Tuesday, April 05, 2005

Lunda

Any of several Bantu-speaking peoples scattered over wide areas of the southeastern part of Congo (Kinshasa), eastern Angola, and northern and northwestern Zambia. The various regional groups—the Lunda of Musokantanda in Congo, Kazembe, Shinje, Kanongesha, Ndembu, Luvale (Luena, Balovale), Chokwe, Luchazi, Songo, and Mbunda—are all of Congo origin and broke away from the

Art And Architecture, Oceanic, The north

From the rain-forest country of northeastern Queensland comes an unusual type of shield, a large flat oval with somewhat asymmetrically curved sides. Most have a raised central boss. Designs above and below the boss radiate away from it and are outlined in black and infilled with red, white, and yellow. As usual, they refer to mythological beings and episodes. Paddles

Monday, April 04, 2005

Spoon

An implement consisting of a small, shallow, bowl-shaped receptacle supported by a handle, used for eating, serving, and cooking foods. Spoons, together with forks, are known as flatware (q.v.).

Sunday, April 03, 2005

Philip Iv

He succeeded his father, Philip III of Spain, in 1621, and, for the first 22 years of his reign, Philip's valido, or chief minister, was the Conde-Duque de Olivares, who took the spread of the Thirty Years' War as an opportunity not only for resuming hostilities against

Saturday, April 02, 2005

Mahakam River

Indonesian  Sungai Mahakam , also called  Koetai , or  Kutai  river rising in the mountains of central Indonesian Borneo (Kalimantan) and flowing about 400 miles (650 km) east-southeast to Makassar Strait, in a wide delta. The chief town along its course is Samarinda, capital of Kalimantan Timur (East Borneo) province, about 30 miles (48 km) above the river's mouth.

Selene

Latin  Luna,   in Greek and Roman religion, the personification of the moon as a goddess. She was worshiped at the new and full moons. Her parents were the Titans Hyperion and Theia; her brother was Helios, the sun god (sometimes called her father); her sister Eos (Dawn); and her husband Zeus. She is most identified with Endymion, whom she loved and whom Zeus cast into eternal sleep in a cave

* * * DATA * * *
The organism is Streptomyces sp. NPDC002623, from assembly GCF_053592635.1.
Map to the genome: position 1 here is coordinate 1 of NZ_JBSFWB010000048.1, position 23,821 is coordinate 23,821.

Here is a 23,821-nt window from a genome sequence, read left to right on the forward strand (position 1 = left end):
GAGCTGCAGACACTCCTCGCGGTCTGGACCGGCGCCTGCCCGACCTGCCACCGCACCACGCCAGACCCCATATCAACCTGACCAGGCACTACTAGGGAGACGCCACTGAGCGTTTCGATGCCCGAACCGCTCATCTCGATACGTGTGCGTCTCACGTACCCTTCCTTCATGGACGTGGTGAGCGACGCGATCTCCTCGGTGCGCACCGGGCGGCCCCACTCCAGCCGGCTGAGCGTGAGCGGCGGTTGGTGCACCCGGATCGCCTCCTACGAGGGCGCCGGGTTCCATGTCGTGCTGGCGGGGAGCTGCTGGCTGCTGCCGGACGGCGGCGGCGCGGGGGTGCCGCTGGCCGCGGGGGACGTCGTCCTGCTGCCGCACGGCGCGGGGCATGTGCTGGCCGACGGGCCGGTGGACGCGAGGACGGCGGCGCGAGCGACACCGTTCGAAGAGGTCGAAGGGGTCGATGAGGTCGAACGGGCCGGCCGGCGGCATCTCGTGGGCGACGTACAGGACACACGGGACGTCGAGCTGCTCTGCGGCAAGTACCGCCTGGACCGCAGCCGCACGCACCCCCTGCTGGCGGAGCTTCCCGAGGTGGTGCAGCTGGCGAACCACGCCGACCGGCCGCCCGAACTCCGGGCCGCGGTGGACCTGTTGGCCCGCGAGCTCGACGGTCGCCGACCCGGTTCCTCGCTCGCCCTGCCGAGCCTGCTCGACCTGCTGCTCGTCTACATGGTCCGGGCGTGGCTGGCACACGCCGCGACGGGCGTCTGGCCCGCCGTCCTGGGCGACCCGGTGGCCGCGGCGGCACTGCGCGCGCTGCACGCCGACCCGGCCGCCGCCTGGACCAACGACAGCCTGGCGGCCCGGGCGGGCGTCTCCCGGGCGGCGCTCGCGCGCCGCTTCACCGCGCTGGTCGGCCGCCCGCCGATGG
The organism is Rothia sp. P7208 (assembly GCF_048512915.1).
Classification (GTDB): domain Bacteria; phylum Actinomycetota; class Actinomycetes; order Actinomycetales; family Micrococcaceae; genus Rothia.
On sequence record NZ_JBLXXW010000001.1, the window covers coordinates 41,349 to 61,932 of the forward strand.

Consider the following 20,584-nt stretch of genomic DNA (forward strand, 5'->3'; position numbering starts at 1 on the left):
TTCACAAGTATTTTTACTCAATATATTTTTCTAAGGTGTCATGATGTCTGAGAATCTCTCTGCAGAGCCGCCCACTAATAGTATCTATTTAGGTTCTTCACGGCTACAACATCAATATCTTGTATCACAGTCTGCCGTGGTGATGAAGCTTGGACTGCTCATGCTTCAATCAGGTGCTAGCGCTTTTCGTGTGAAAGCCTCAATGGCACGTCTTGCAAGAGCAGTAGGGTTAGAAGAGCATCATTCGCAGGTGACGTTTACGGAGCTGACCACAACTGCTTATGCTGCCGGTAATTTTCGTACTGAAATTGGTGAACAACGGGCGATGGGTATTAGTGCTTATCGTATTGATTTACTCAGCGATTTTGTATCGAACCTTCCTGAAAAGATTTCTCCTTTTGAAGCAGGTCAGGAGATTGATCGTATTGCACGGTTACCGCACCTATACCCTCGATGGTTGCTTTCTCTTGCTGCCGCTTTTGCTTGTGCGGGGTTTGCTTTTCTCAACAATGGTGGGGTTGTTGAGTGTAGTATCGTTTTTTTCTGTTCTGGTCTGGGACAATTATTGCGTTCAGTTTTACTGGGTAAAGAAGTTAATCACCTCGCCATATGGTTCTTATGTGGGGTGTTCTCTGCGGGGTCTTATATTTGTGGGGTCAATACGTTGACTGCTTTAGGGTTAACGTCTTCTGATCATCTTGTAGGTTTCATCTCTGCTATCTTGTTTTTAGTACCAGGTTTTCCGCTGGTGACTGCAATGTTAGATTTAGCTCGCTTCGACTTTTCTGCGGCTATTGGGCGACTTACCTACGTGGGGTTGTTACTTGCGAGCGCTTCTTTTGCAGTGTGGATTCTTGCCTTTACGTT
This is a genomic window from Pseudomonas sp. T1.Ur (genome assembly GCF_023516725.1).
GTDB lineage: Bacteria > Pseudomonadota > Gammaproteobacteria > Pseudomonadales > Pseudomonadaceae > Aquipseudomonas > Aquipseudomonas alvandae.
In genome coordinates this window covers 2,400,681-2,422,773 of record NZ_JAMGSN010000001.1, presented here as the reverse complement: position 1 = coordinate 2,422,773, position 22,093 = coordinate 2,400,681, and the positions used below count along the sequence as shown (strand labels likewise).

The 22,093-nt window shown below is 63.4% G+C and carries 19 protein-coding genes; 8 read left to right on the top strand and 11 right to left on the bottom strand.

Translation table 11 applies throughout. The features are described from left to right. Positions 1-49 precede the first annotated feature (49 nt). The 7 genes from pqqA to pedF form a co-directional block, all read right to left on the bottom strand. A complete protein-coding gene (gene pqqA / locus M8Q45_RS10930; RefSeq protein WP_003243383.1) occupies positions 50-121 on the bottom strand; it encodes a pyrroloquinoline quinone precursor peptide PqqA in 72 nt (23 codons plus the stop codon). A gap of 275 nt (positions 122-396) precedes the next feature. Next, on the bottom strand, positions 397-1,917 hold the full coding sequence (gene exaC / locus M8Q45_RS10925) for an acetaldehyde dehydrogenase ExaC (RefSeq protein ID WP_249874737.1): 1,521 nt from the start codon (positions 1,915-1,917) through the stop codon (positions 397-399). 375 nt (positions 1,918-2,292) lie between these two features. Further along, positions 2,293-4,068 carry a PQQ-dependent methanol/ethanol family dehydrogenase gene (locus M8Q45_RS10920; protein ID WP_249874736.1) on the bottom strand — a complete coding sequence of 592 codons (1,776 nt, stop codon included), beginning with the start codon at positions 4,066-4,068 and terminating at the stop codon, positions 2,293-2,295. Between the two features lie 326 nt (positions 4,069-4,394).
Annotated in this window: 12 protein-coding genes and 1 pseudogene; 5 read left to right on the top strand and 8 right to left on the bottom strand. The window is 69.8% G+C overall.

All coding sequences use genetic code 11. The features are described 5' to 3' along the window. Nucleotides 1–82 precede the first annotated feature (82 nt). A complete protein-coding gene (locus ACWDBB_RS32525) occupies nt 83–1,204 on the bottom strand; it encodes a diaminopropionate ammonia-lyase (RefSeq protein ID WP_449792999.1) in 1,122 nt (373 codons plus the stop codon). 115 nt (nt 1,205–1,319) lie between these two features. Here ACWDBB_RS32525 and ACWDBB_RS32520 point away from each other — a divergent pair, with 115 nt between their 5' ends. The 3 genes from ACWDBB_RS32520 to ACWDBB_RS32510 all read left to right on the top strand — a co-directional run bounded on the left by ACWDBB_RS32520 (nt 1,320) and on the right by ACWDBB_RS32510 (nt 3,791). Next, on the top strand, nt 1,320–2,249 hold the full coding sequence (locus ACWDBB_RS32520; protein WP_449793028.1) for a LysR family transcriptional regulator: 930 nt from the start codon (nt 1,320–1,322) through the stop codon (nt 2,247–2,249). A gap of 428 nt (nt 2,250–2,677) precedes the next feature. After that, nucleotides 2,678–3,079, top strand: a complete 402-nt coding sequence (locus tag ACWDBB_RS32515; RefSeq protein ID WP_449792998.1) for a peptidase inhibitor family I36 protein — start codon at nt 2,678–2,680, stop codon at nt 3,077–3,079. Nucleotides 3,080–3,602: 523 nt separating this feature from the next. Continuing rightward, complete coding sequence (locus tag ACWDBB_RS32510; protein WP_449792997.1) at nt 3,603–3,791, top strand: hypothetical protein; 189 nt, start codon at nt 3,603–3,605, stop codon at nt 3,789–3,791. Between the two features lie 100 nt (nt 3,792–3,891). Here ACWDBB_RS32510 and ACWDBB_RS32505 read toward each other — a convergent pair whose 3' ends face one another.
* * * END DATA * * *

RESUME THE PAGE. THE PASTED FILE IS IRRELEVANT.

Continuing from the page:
Thursday, March 31, 2005

Cambium

Plural  Cambiums, or Cambia,   in plants, layer of actively dividing cells between xylem (wood) and phloem (bast) tissues that is responsible for the secondary growth of stems and roots (secondary growth occurs after the first season and results in increase in thickness). Theoretically, the cambium is a single layer of cells, called initial cells; practically, it is difficult to distinguish the initials

Economic System

Way in which humankind has arranged for its material provisioning. One would think that there would be a great variety of such systems, corresponding to the many cultural arrangements that have characterized human society. Surprisingly, that is not the case. Although a wide range of institutions and social customs have been associated with the economic activities

Kaganovich, Lazar Moiseyevich

As a young Jewish shoemaker, Kaganovich became involved in the Bolshevik wing of the Russian Social Democratic Workers' Party (in 1911) and in 1920 was made head of the Soviet government of Tashkent. His success in consolidating Soviet

Tuesday, March 29, 2005

Nathdwara

Town, southern Rajasthan state, northwestern India, just south of the Banas River. Connected by road with Udaipur and close to the Malvi rail junction, Nathdwara is a place of Hindu pilgrimage; it contains a 17th-century Vaishnavite shrine that is one of the most famous in India. Within the temple is a celebrated image of the god Krishna, popularly said to date to the 12th century

Arghezi, Tudor

Arghezi, who left home at age 11, first published a poem at age 14. In 1899 he took holy orders in a monastery in Cernica, but he soon renounced them. After

Ghassulian Culture

Archaeological stage dating to the Middle Chalcolithic Period in southern Palestine (c. 3800–c. 3350 BC). Its type-site, Tulaylat al-Ghassul, is located in the Jordan Valley near the Dead Sea in modern Jordan and was excavated (1929–38) by the Jesuits. The Ghassulian stage was characterized by small settlements of farming peoples, immigrants from the north, who built mud-brick, trapezoid-shaped

Monday, March 28, 2005

Arts, Central Asian, Turkic nomads, Mongols, and Siberian peoples

This region includes primarily the great open spaces of Central Asia, from the Turkmen desert in the southwest to the Kazak steppes, Mongol plains, and from the Gobi to the vast subarctic Siberian evergreen forests, or taiga, and tundra, or Arctic plains, stretching to the Pacific. The considerable mobility and often close linguistic affinity of the peoples in the